The power curve in Fig. 2 shows the output power vary with increasing pump power through two stability zones, separated by a zone of instability. The power increases almost linearly until approximately 20W, where the power decreases significantly and subsequently recovers after 30W. This variation of output power is due to the changing stability of the resonator with thermal lens power and the incidence of these two zones of stability is a general feature of an asymmetric resonator that includes a thermal lens . Modelocked operation occurs in the second stability zone.
2.1. NLM modelocking using type-II phase-matched SHG
A pair of lenses with focal length f = 100mm were incorporated into the bounce laser cavity to form a focus in the NLC and subsequently recollimate the beam. A type-II phase-matched KTP crystal was positioned at the focus and a half-wave retardation plate (HWP) was placed in the cavity to ensure the correct polarisation of the fundamental beam entering the crystal. A dichroic output coupler of 70% reflectivity at 1063nm and highly reflecting (HR) at 532nm was employed, positioned at a distance from the NLC such that the correct phase difference between the fundamental and second harmonic was achieved for DFG, by utilising the air dispersion between the fundamental and second harmonic wavelengths. The HWP was rotated to an angle such that maximum second harmonic conversion was observed and minor adjustments were made to the phase-matching angle and NLC-output coupler distance until CW modelocking was observed.
Figure 3 shows a pulse train from the CW modelocked output. The pulse repetition rate was 137MHz. An autocorrelation was performed using a purpose built background-free autocorrelator and the results plotted. By applying a sech2 deconvolution factor to the autocorrelation pulse FWHM, the pulse duration of 57ps was obtained. The average output power of this system was measured to be 11.3W – the highest power recorded to date of a NLM modelocked system – for a pump power of 40W. The pulse energy was 82nJ.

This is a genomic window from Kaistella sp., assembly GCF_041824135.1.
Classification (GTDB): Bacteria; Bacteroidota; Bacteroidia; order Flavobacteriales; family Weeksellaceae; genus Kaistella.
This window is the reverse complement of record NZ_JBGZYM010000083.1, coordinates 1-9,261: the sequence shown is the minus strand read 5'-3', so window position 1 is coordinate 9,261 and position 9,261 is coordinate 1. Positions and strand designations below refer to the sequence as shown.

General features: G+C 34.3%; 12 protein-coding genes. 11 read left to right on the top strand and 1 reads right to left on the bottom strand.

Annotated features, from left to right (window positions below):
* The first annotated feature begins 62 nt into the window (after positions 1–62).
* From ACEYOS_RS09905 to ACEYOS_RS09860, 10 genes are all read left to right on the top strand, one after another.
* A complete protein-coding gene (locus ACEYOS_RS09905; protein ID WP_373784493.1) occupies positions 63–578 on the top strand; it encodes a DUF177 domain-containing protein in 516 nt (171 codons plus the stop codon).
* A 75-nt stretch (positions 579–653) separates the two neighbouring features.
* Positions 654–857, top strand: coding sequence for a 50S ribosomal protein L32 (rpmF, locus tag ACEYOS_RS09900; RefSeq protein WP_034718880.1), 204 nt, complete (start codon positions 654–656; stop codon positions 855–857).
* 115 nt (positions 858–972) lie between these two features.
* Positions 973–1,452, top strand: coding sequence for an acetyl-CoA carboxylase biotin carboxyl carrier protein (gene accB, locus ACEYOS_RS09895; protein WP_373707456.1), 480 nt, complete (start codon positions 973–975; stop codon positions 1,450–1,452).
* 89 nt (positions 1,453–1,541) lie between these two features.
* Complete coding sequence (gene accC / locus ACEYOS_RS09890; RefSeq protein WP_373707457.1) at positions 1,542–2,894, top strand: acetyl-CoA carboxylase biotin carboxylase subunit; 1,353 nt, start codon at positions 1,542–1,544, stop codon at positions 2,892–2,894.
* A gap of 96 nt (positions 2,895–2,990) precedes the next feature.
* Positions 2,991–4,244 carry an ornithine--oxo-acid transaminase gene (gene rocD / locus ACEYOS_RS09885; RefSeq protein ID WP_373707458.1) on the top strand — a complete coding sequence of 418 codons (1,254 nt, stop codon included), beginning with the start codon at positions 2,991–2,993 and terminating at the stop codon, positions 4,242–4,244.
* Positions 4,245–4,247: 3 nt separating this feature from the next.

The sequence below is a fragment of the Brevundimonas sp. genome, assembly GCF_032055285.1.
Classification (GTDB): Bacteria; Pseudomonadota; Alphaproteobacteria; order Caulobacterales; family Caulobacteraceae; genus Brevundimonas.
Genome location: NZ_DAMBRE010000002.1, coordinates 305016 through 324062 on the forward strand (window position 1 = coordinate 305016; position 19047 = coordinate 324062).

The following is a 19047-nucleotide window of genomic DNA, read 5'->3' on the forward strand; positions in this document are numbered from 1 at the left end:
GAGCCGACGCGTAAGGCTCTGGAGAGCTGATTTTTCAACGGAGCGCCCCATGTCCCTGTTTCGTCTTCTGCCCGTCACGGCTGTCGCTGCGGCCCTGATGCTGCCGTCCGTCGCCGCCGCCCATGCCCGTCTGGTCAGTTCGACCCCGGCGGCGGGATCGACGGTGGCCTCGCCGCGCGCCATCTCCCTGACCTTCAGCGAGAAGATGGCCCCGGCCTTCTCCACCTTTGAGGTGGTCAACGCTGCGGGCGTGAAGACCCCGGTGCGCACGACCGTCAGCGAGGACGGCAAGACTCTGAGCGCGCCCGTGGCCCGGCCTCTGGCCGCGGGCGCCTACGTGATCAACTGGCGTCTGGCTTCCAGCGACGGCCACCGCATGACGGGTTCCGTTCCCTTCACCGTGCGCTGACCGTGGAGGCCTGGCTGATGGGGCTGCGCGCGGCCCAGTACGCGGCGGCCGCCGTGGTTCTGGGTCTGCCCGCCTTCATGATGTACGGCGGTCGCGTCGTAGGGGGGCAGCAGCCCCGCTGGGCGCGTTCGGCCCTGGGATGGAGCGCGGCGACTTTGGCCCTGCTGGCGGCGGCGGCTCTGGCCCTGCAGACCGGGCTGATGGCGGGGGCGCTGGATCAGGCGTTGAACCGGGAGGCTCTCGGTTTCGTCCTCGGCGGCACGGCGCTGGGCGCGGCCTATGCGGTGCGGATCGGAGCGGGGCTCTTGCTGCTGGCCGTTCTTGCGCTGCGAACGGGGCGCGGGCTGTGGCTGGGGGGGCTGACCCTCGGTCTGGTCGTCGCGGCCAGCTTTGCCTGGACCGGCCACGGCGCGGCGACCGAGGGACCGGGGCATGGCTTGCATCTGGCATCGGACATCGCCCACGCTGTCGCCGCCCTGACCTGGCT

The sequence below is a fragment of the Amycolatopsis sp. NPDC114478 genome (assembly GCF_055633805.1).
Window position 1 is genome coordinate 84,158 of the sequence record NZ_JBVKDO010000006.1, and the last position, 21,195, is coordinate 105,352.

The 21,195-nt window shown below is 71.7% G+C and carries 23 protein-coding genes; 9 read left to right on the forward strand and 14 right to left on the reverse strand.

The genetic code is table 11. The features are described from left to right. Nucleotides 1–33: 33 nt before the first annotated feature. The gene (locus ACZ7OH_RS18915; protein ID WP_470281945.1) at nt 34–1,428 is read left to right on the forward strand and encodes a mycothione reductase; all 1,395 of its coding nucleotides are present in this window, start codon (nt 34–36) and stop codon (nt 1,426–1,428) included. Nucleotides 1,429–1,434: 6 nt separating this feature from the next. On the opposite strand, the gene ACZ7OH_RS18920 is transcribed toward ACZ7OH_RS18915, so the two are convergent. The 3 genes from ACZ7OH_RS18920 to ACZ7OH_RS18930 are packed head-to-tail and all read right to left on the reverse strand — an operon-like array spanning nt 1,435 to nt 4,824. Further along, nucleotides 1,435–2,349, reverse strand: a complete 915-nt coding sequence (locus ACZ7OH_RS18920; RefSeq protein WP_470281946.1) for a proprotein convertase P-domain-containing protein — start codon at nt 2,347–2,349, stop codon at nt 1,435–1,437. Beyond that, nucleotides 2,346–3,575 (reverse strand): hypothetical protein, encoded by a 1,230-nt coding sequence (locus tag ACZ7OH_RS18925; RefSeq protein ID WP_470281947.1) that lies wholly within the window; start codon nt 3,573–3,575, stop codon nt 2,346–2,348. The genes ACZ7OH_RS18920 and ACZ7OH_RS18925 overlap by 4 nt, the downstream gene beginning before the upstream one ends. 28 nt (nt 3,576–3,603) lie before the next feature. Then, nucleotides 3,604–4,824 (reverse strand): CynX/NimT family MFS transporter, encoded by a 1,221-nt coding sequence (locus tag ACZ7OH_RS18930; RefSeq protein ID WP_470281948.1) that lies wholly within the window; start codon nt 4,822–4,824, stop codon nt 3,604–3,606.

In addition to the temporal aspect of modelocking, a spatial phenomenon was also observed: during modelocking the central portion of the beam appeared to dim. We believe that this is a spatial characteristic of the NLM technique, which is strongest at the centre of the beam – since the NLM is more reflecting at higher intensities, as discussed in Section 1. This is the first time, to the best of our knowledge, that such an observation has been reported. The beam quality profile shown in Fig. 4 had a measured M2 of 1.2 in the vertical and 1.5 in the horizontal.
The pulse duration in this system is limited by the different propagation times of the o and e polarisations of the fundamental and second harmonic which leads to a group velocity mismatch. This also has implications on the beam quality: when the fundamental passes back through the HWP, it does not return to linear polarisation. Since the Nd:GdVO4 itself is a birefringent material, lasing selectively along the c-axis, the elliptically polarised light will subsequently be degraded by the lasing medium.
2.2. NLM modelocking using type-I phase-matched SHG
To address the pulse duration and beam quality issues arising with type-II phase-matching, the KTP was replaced with type-I phase-matched BiBO. The HWP was removed and minor adjustments were made to accommodate the new crystal. Since BiBO has a small acceptance angle for phase-matching in the critical phase-matching direction, careful adjustments were required to achieve modelocking. Once again, CW modelocking was observed and an autocorrelation taken to determine the pulse duration, the result of which is shown in Fig. 5 . At an average output power of 7.1W, a pulse duration of 5.7ps was measured at repetition rate of 144MHz, corresponding to a pulse energy of 50nJ.
For the first time, the NLM modelocking technique has been used to modelock a bounce geometry laser. The aim was to develop a modelocked system that was durable and simple to implement, without experiencing the damage that SESAM’s often incur in high power systems. CW modelocking was attained using both type-I and type-II phase-matched nonlinear crystals.
Initially, type-II phase-matched KTP was used. The system was self-starting and remained modelocked over the course of several hours with a pulse duration of 57ps and an average power of 11.3W. This is the highest power ever recorded in a NLM modelocked system, exploiting the benefits of such a high-gain system as the bounce geometry laser. This system highlighted a pulse duration limitation in the use of a type-II NLC, due to a group velocity mismatch arising from the different fundamental and second harmonic polarisations. As such, the KTP was replaced with a type-I phase-matched BiBO.
Using BiBO, CW modelocking was achieved at an average power of 7.1W, with a pulse duration of 5.7ps. These results show that NLM modelocking could be a potential rival to the more commonly used SESAM modelocking; high power systems can be produced without the absorption damage incurred in SESAM systems.
Since it relies simply upon choice of NLC, it can be applied at any wavelength without any intricate design changes. It can be further power scaled without the absorption damage limitations by increasing pump power. Furthermore, a master-oscillator power-amplifier (MOPA) system can be implemented simply in bounce geometry systems .
References and links